HGA

James Mason (1909-1984)


James Mason
James Mason


James Mason was one of the finest film actors of the 20th century. He began his career as a stage actor in his native England and then became a major star in both British and Hollywood movies. He was nominated for three Academy Awards and three Golden Globes (winning a Golden Globe once).

He was born James Neville Mason in May, 1909. He was an intelligent young man and after attending one of England's top public schools, Marlborough, he went to Cambridge University where he achieved a First Class Honours Degree in Architecture.

He found himself drawn more to the stage than his academic subject, and after a period in local repertory he joined London's Old Vic Theater. Subtle and persuasive with good looks and a distinctive voice, he was a versatile performer and he quickly became an established stage actor. He began to be given small roles in many British movies from the mid-1930's onward, and gradually the roles got bigger until by the early 1940's he was one of the most prominent actors in British cinema, starring with Deborah Kerr and Robert Newton in 1942's Hatter's Castle.

He was an interesting, anguished contemporary anti-hero in 'The Night Has Eyes' in 1942 and 'Thunder Rock' in 1943. but he gained popularity as a brooding sexy semi-villain in Gainsborough Pictures' bodice-rippers such as 'The Man in Grey' in 1943 and 'The Wicked Lady' in 1945. Mason career as an international star began when he starred in the classic 'The Seventh Veil' which was acclaimed by the critics and was the biggest British box-office success of 1946.

Mason was a conscientious objector in World War II, a stance that created a lasting rift with his family. His general popularity with the public endured, however, and after the war, he began to take varied leads in a succession of challenging movies; the fleeing IRA man in 'Odd Man Out' in 1947, the blackmailer in 'The Reckless Moment' in 1949, the Flying Dutchman in 'Pandora and the Flying Dutchman' in 1951 and Field Marshal Erwin Johannes Rommel in 'The Desert Fox;The Story of Rommel' in 1951. This was not the only time Mason played Rommel. The second time was two years later in Robert Wise's 'The Desert Rats' in 1953 which featured fellow British actor Richard Burton as Rommel's English enemy commander.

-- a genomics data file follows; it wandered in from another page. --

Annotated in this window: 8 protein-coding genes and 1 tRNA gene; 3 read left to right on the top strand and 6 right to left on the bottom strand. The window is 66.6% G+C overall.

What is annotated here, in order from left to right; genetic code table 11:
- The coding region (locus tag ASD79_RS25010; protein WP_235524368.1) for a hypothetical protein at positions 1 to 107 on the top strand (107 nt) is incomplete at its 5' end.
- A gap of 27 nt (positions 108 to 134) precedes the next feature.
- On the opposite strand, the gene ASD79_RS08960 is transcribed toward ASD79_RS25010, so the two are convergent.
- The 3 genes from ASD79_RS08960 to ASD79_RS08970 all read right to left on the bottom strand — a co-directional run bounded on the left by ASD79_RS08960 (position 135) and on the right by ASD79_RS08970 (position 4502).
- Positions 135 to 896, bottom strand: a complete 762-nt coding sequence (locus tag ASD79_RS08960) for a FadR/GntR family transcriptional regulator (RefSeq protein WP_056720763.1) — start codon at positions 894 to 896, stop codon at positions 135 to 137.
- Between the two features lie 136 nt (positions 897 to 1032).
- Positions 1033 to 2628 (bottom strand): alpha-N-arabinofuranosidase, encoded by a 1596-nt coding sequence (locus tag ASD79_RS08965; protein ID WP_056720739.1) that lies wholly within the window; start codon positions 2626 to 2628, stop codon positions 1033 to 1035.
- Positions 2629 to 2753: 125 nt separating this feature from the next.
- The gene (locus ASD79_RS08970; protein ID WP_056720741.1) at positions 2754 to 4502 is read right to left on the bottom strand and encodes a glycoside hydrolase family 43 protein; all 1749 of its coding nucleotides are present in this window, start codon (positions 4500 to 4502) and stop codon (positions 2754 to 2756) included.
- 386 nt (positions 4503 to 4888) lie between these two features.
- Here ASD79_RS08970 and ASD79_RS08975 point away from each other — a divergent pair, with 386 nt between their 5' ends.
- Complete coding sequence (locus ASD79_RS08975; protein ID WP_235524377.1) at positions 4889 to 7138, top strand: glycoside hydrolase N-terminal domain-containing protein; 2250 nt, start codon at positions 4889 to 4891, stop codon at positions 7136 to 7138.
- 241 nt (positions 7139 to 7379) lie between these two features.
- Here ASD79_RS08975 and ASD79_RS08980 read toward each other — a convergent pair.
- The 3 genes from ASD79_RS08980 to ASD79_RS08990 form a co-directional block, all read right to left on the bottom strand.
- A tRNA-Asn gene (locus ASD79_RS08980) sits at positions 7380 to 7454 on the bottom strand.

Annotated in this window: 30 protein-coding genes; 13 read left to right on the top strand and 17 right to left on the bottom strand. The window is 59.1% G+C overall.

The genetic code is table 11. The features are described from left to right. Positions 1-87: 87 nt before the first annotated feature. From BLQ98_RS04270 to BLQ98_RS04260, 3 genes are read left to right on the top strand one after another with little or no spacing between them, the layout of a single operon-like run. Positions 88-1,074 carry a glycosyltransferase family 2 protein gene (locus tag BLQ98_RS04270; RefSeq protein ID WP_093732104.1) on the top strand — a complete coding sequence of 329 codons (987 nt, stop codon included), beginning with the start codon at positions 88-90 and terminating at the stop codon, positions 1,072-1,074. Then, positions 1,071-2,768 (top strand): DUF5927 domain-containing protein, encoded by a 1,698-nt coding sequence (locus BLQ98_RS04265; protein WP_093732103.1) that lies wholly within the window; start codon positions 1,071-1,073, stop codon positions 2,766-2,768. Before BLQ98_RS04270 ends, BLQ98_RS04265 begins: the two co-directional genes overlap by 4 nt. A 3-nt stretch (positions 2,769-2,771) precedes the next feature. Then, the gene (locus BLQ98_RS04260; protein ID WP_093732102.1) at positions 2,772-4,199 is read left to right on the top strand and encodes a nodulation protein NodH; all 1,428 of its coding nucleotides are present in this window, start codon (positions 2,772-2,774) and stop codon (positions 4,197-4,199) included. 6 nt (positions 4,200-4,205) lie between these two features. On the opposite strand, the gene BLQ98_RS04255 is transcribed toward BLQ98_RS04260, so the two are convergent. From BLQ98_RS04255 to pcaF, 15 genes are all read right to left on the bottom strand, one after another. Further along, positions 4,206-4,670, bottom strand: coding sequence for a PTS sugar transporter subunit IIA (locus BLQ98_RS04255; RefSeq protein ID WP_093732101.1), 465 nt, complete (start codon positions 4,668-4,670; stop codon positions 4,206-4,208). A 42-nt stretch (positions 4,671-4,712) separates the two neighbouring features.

Mason made his first Hollywood movie 'Caught' in 1949 and starred in many more, including the actor in decline in 'A Star Is Born' in 1954, and Captain Nemo in '20,000 Leagues Under the Sea' in the same year and 'Journey to the Center of the Earth'in 1959. He also appeared in an unusually large number of undistinguished movies as he did not like to refuse work. As an older actor, Mason was sleek as the bisexual villain in 'North By Northwest' in 1959, and perfect as a vevet-voiced Professor Humbert Humbert in 'Lolita' in 1962.

He then turned to domestic tyrants, as in 'Spring and Port Wine' in 1970, and sad, corrupt authority figures such as the film director in 'The Last of Sheila' in 1973. He is stalwart, loyal, dim, and sweet-natured as one of the screen's best Dr. Watsons in 'Murder by Decree' in 1979.

Mason married twice, firstly from 1941 to 1964 to actress Pamela Ostrer with whom he had one son and one daughter, and then from 1971 to his death, to Australian actress Clarissa Kaye.

James Mason died from a heart attack on July 27, 1984 at his home in Lausanne, Switzerland.


James Mason Academy Awards

No Wins:
Three Unsuccessful Nominations:
Best Actor ... A Star Is Born (1954)
Best Supporting Actor ... Georgy Girl (1966)
Best Supporting Actor ... The Verdict (1982)